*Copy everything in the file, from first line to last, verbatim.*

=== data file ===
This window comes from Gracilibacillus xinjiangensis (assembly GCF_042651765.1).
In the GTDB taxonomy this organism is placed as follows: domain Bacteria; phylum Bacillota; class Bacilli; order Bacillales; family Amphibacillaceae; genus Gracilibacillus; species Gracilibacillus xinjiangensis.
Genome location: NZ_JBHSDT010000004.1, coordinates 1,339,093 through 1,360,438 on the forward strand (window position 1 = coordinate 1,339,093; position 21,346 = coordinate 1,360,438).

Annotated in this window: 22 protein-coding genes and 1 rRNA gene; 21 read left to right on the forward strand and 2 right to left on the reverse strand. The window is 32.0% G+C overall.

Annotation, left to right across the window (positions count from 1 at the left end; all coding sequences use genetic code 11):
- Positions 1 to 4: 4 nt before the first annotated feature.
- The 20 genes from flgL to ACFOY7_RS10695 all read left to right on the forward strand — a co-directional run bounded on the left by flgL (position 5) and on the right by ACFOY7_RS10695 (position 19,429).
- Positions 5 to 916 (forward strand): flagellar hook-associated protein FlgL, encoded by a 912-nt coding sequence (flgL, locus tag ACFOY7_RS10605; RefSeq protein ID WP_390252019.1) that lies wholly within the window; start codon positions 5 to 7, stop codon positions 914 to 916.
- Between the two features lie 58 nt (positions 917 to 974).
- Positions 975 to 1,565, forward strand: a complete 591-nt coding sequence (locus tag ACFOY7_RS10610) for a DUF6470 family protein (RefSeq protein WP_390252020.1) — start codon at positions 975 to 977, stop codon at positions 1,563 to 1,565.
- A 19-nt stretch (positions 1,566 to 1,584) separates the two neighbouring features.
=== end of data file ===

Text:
This window comes from Gracilibacillus xinjiangensis (assembly GCF_042651765.1).
In the GTDB taxonomy this organism is placed as follows: domain Bacteria; phylum Bacillota; class Bacilli; order Bacillales; family Amphibacillaceae; genus Gracilibacillus; species Gracilibacillus xinjiangensis.
Genome location: NZ_JBHSDT010000004.1, coordinates 1,339,093 through 1,360,438 on the forward strand (window position 1 = coordinate 1,339,093; position 21,346 = coordinate 1,360,438).

Annotated in this window: 22 protein-coding genes and 1 rRNA gene; 21 read left to right on the forward strand and 2 right to left on the reverse strand. The window is 32.0% G+C overall.

Annotation, left to right across the window (positions count from 1 at the left end; all coding sequences use genetic code 11):
- Positions 1 to 4: 4 nt before the first annotated feature.
- The 20 genes from flgL to ACFOY7_RS10695 all read left to right on the forward strand — a co-directional run bounded on the left by flgL (position 5) and on the right by ACFOY7_RS10695 (position 19,429).
- Positions 5 to 916 (forward strand): flagellar hook-associated protein FlgL, encoded by a 912-nt coding sequence (flgL, locus tag ACFOY7_RS10605; RefSeq protein ID WP_390252019.1) that lies wholly within the window; start codon positions 5 to 7, stop codon positions 914 to 916.
- Between the two features lie 58 nt (positions 917 to 974).
- Positions 975 to 1,565, forward strand: a complete 591-nt coding sequence (locus tag ACFOY7_RS10610) for a DUF6470 family protein (RefSeq protein WP_390252020.1) — start codon at positions 975 to 977, stop codon at positions 1,563 to 1,565.
- A 19-nt stretch (positions 1,566 to 1,584) separates the two neighbouring features.